In 1970 the 14 houses of Regency Terrace were bought and demolished to make space for Wellesley House office blocks. However, the stubborn resident who lived at number 9 of Waterloo Place, Harriet Sylvester refused to sell her home and remained there whilst the offices were built either side of her house. In 1974, Ms Sylvester’s death at the age of 89 allowed the contractors to demolish the remaining terrace house and complete the office blocks of Wellesley House. The building operated as office space until the ’90s. Later, when the building stopped being used, a group of artists headed by John Varah took up residence and squatted in the space which became known as ‘Eye Level’ and throughout the years transformed to Phoenix Brighton, which operates today.
The exhibition will be situated in the exact same location with Ms Sylvester’s house used to be, today the Green Room. Her unique story still inspires artists, who work in the building, to get involved with concepts related to broader ideas of home, space, urban buildings and the way we interact with them.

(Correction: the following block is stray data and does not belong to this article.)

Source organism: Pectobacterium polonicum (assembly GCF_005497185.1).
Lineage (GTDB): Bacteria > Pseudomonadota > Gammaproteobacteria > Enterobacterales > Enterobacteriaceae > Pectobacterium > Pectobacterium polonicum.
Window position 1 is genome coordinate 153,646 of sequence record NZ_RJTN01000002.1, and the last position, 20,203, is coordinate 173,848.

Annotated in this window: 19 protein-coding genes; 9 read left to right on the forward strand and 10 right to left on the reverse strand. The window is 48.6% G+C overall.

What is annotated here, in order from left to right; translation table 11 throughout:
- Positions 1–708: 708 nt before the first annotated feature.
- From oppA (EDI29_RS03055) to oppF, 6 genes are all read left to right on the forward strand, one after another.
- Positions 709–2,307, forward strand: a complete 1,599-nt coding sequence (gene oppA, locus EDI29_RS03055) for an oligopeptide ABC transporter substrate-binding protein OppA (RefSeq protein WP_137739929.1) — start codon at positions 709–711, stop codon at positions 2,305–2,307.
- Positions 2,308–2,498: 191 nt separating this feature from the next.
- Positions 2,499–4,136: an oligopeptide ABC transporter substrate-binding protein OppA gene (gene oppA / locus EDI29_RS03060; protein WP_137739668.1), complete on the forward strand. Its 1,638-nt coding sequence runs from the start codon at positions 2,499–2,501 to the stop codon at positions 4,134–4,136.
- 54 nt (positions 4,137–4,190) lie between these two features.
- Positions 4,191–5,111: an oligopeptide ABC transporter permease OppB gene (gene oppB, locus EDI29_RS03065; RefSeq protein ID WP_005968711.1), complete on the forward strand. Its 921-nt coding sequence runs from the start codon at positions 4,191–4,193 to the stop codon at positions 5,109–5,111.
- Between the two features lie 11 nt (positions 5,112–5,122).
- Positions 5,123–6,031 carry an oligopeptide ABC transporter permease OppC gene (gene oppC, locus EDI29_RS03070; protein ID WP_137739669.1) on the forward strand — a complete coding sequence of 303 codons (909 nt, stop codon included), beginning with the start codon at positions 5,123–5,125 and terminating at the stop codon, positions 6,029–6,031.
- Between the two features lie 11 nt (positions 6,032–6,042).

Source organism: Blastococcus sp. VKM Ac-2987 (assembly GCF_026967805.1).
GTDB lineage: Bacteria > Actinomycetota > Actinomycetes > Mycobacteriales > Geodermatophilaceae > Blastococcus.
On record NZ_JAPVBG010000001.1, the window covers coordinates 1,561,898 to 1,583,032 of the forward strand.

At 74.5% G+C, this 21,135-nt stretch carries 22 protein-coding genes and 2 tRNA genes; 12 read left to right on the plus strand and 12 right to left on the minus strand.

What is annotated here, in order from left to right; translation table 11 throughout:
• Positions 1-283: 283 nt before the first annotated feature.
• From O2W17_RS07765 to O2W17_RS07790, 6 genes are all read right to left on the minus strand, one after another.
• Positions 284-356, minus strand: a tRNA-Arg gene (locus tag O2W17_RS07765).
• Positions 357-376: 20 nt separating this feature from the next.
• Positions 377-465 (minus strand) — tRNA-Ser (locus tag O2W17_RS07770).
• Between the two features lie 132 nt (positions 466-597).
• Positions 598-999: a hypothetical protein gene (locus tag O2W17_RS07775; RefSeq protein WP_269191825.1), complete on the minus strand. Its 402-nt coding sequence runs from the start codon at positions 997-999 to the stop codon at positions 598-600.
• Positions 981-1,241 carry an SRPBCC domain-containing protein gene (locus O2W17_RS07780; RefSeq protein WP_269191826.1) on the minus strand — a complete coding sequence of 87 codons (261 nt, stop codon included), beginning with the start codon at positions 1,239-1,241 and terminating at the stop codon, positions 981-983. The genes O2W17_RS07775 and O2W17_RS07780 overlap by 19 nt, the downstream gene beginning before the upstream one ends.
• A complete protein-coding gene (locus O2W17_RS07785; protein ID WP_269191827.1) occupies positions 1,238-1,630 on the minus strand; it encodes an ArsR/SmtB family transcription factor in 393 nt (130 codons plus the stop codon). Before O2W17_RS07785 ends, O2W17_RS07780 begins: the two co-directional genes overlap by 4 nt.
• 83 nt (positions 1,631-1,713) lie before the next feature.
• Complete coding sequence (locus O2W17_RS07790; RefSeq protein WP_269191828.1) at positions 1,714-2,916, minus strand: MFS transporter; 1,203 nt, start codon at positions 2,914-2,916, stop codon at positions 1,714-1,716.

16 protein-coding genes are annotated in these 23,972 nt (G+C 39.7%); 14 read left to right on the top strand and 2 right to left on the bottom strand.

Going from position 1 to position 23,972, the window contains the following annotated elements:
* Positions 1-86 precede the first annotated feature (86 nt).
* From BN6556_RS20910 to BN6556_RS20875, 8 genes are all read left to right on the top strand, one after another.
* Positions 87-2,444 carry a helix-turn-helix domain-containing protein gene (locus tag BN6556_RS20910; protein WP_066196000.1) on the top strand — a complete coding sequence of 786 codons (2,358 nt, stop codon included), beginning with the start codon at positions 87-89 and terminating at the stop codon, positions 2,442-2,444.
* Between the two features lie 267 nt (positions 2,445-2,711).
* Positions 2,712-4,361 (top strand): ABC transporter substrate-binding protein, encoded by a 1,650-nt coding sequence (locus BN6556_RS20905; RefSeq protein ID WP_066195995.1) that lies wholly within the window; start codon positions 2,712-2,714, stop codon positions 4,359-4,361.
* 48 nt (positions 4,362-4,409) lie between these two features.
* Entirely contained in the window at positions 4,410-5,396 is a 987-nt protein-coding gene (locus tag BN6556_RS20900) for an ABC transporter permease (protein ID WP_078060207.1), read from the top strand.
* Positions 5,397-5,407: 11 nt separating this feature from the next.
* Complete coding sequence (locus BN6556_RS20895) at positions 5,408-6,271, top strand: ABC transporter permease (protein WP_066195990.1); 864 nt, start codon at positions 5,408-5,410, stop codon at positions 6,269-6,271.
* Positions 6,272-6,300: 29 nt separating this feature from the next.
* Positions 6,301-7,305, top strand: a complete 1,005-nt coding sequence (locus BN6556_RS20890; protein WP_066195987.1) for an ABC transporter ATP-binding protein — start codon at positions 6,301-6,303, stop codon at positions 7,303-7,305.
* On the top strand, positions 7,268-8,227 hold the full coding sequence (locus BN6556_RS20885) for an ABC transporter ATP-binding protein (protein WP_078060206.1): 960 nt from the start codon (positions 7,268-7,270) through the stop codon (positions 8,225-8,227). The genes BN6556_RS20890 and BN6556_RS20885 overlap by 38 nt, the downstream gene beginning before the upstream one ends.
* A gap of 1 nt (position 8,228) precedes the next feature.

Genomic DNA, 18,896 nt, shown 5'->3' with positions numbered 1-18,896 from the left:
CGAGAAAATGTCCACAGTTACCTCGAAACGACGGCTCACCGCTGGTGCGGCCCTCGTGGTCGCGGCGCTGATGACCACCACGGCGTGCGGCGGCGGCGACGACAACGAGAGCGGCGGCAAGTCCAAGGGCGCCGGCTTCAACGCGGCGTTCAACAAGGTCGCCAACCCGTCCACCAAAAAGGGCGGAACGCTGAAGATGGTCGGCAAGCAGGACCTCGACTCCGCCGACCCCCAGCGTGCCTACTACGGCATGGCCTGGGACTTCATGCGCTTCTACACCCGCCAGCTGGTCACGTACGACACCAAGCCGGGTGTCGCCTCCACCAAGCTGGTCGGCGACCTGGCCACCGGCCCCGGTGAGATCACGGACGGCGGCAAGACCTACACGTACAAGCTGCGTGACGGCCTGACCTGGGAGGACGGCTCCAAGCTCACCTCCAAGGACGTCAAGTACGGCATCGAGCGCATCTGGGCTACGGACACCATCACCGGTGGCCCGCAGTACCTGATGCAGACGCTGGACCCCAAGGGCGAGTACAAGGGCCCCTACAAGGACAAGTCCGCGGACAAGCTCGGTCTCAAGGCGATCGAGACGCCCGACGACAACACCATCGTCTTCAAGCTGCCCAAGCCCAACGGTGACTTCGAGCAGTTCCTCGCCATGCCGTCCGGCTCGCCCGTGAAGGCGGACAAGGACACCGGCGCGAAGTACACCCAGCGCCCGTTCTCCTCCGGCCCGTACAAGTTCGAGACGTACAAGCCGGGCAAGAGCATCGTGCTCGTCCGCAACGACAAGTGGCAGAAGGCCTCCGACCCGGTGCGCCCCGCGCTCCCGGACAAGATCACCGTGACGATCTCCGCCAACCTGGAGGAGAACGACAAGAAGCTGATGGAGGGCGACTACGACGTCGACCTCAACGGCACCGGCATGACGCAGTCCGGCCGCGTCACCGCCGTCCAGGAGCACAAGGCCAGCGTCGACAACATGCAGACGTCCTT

The exhibition aims to bring together Phoenix’s artists to rethink and retell Ms Sylvester’s story which addresses issues of home, resistance and the transformation of urban buildings. Regarding the concept of home, Sylvester’s story tells us that home is not just a place to live in, but also a shelter; a sanctuary to find your inner peace in this hectic lifestyle we live in. Maybe this is the reason why Ms Sylvester was so determined about not selling her home and resisted being part of a corporate scheme, which destroyed the bliss of the area with a building which seemed to be out of context. The transformations which urban buildings go through, throughout the years, witness the history of an area which can encapsulate loss, trauma, regeneration, revitalization and heritage. Spaces become points which encourage us to rethink about our own points of reference and engage with their history and the process of their transition through time.
The works presented in the exhibition are reflecting upon these ideas and pay tribute to Ms. Harriet Sylvester, an integral figure of Phoenix’s history.
Veronica Slater and Arya Harditya Rusmadi